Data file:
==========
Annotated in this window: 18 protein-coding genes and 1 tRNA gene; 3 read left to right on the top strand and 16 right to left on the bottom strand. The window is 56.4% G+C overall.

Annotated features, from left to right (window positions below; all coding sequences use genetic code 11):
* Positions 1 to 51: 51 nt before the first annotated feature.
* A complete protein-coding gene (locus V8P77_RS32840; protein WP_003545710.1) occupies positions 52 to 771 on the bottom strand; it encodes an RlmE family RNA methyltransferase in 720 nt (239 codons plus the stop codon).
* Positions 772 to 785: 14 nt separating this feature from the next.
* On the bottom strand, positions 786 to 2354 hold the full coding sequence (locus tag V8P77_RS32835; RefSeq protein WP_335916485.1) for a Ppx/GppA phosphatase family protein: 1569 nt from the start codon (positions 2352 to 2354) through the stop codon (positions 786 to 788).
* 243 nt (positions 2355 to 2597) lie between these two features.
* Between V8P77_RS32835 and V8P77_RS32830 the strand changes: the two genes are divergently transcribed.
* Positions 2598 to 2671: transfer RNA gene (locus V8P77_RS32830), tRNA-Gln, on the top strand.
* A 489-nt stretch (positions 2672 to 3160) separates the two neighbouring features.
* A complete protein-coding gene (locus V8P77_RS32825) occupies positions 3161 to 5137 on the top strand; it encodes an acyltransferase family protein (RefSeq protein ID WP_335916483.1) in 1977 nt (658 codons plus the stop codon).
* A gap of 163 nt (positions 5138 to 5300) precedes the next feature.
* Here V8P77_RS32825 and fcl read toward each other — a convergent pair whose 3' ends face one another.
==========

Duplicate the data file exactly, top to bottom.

Annotated in this window: 18 protein-coding genes and 1 tRNA gene; 3 read left to right on the top strand and 16 right to left on the bottom strand. The window is 56.4% G+C overall.

Annotated features, from left to right (window positions below; all coding sequences use genetic code 11):
* Positions 1 to 51: 51 nt before the first annotated feature.
* A complete protein-coding gene (locus V8P77_RS32840; protein WP_003545710.1) occupies positions 52 to 771 on the bottom strand; it encodes an RlmE family RNA methyltransferase in 720 nt (239 codons plus the stop codon).
* Positions 772 to 785: 14 nt separating this feature from the next.
* On the bottom strand, positions 786 to 2354 hold the full coding sequence (locus tag V8P77_RS32835; RefSeq protein WP_335916485.1) for a Ppx/GppA phosphatase family protein: 1569 nt from the start codon (positions 2352 to 2354) through the stop codon (positions 786 to 788).
* 243 nt (positions 2355 to 2597) lie between these two features.
* Between V8P77_RS32835 and V8P77_RS32830 the strand changes: the two genes are divergently transcribed.
* Positions 2598 to 2671: transfer RNA gene (locus V8P77_RS32830), tRNA-Gln, on the top strand.
* A 489-nt stretch (positions 2672 to 3160) separates the two neighbouring features.
* A complete protein-coding gene (locus V8P77_RS32825) occupies positions 3161 to 5137 on the top strand; it encodes an acyltransferase family protein (RefSeq protein ID WP_335916483.1) in 1977 nt (658 codons plus the stop codon).
* A gap of 163 nt (positions 5138 to 5300) precedes the next feature.
* Here V8P77_RS32825 and fcl read toward each other — a convergent pair whose 3' ends face one another.